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Abstract: TH-PO1089

Evaluating the Effect of COVID-19 Pandemic on Anxiety in Solid Organ Transplant Recipients

Session Information

  • COVID-19 - I
    November 02, 2023 | Location: Exhibit Hall, Pennsylvania Convention Center
    Abstract Time: 10:00 AM - 12:00 PM

Category: Coronavirus (COVID-19)

  • 000 Coronavirus (COVID-19)


  • Fadlallah, Jad, University Health Network, Toronto, Ontario, Canada
  • Samudio, Ana Maria, University Health Network, Toronto, Ontario, Canada
  • Groe, Katalin, University Health Network, Toronto, Ontario, Canada
  • Jahed, Mursal, University Health Network, Toronto, Ontario, Canada
  • Mucsi, Istvan, University Health Network, Toronto, Ontario, Canada

Group or Team Name

  • Kidney Health Education and Research Group.

The impact of the SARS-CoV-2 on mental health, specifically on anxiety symptoms may be pronounced among solid organ transplant recipients (SOTRs), who are immunocompromised and at a higher risk of infection. This study aims to assess the impact of the pandemic on anxiety symptoms in SOTRs.


Cross-sectional convenience sample of adult kidney, kidney-pancreas, liver and kidney-liver transplant recipients, recruited in studies validating PROMIS tools between 1997-2023. Demographic data are self-reported, clinical data is from health records. Patients completed the PROMIS-29 anxiety v2.0 using 4-item SF or CAT, scored on a T-score metric, where higher score indicates more anxiety symptoms.
In our primary analysis, we compare anxiety between patients who completed the questionnaires prior to the pandemic (PRE) vs after the onset of the pandemic (POST). In our secondary analysis, we further divide our POST group into those who were transplanted before (POST-B) and those who were transplanted after the pandemic (POST-A), to further delineate the potential association between the pandemic and anxiety symptoms.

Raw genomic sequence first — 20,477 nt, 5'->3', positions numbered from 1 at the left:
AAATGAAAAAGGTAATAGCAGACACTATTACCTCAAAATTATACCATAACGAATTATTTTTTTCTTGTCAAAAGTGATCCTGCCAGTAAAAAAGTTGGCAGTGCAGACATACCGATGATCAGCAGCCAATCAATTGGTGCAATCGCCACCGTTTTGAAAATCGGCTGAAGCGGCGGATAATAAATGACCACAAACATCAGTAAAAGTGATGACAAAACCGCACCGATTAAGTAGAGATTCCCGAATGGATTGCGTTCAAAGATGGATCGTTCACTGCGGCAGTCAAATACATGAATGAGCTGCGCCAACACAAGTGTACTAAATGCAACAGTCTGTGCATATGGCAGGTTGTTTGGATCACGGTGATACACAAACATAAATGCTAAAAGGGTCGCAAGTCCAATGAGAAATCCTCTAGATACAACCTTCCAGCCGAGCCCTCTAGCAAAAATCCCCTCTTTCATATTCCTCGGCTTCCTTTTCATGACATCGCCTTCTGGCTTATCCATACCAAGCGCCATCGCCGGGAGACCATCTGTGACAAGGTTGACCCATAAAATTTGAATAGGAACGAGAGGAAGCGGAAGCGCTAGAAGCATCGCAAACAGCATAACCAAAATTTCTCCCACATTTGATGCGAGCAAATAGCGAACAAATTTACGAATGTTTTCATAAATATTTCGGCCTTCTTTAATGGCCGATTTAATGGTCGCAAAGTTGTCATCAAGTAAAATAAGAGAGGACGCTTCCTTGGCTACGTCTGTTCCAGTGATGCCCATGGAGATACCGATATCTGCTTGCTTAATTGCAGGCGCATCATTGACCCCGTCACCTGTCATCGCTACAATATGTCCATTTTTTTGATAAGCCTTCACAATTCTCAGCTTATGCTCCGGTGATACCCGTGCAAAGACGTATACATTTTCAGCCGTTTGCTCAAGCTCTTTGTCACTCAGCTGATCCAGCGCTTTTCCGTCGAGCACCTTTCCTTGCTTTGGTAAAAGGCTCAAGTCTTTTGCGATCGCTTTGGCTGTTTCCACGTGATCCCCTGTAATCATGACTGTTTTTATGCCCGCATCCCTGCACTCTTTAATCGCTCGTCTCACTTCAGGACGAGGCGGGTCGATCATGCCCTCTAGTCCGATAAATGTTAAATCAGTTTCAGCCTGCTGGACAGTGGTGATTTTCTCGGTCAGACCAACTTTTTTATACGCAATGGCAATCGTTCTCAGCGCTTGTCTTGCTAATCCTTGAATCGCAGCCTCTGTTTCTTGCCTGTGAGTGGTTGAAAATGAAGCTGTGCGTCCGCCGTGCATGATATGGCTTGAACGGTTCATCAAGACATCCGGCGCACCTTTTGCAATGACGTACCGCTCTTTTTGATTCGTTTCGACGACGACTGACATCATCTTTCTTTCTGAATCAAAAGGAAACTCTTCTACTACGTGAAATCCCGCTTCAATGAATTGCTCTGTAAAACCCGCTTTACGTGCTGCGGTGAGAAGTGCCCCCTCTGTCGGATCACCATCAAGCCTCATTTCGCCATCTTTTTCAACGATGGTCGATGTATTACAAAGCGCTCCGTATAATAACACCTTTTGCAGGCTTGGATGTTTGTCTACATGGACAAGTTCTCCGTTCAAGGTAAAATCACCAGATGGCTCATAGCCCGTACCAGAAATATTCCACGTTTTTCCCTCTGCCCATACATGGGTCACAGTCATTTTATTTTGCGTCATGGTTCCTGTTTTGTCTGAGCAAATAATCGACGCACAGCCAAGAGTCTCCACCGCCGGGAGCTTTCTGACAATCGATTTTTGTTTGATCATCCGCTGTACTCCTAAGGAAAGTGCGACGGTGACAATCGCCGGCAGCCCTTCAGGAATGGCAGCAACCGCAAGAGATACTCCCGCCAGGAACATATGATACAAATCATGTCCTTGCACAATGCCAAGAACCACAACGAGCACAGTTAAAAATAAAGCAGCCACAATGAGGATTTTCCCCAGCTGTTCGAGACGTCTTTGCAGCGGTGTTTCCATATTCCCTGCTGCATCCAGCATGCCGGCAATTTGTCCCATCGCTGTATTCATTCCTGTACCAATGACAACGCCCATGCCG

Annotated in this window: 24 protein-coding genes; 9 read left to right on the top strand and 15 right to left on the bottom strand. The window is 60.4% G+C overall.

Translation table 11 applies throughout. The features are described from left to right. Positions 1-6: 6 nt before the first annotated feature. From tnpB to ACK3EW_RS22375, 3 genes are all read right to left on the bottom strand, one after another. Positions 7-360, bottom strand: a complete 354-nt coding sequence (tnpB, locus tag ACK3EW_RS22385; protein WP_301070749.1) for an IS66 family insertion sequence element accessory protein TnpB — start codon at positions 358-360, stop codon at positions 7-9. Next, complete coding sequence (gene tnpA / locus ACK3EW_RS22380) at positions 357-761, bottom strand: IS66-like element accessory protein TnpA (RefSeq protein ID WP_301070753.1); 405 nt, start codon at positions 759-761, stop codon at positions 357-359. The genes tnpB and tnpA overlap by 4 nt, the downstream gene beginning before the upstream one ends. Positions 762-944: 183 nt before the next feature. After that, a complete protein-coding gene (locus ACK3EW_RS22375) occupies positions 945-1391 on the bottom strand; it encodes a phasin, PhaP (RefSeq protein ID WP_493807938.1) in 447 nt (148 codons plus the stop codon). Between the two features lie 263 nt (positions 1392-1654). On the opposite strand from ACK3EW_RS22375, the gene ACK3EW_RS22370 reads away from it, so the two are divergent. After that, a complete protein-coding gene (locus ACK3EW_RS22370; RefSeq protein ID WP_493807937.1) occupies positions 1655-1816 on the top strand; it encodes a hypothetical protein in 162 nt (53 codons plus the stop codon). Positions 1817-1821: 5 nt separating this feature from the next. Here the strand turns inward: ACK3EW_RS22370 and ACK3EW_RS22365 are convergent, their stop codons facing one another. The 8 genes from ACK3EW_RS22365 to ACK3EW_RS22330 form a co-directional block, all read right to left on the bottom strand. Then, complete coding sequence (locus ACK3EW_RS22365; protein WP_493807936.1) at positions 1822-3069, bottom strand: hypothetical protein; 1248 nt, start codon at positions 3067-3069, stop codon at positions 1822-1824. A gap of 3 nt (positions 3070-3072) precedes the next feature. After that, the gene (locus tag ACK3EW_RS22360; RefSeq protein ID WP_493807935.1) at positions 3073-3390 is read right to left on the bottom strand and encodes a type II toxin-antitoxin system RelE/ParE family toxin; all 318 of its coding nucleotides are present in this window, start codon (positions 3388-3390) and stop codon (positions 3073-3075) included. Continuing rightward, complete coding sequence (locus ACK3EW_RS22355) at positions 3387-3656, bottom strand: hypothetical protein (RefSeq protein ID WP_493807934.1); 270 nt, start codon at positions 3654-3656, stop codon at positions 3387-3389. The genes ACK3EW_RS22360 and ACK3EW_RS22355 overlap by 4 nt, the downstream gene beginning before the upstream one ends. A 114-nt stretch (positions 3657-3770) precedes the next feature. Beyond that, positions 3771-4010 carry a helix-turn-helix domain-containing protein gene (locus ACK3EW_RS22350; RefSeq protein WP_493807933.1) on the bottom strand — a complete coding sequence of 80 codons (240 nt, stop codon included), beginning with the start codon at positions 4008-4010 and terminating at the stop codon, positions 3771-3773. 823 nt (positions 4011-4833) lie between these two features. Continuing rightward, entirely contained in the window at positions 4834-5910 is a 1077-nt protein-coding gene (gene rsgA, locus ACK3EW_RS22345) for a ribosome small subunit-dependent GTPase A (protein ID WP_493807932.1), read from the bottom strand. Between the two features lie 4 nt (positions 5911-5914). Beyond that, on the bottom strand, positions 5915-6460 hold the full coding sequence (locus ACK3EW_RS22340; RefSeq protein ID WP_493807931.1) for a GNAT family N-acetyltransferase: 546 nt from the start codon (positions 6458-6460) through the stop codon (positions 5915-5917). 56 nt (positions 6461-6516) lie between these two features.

Scores were compared using two-sample t-test and linear regression adjusted for organ type, age, sex, ethnicity, education, marital status, economic disadvantage, comorbidity, time since transplant, serum albumin and hemoglobin.


Of 682 participants, 422 (62%) were male, mean(SD) age was 53(15) years. In our primary analysis, mean(SD) PROMIS-29 anxiety scores were higher in POST vs PRE (54[9] vs 52[9], p=0.004). POST anxiety scores were significantly higher in the fully adjusted regression model (coefficient[95% CI]: 2.9[0.9,4.9], p=0.007). In our secondary analysis, the fully adjusted regression model showed that the timing of transplant (prior to or after COVID onset) status was associated with anxiety scores (reference: PRE): POST-A (coefficient[95%CI]: 4.2[0.8,7.6], p=0.019), POST-B (2.4[0.6,5.4]).


Anxiety scores collected in this sample of SOTRs were higher after the onset of the pandemic. These findings suggest that mental health support for SOTRs is relevant and important in the context of the pandemic. Longitudinal studies can assess the development of anxiety symptoms in the future.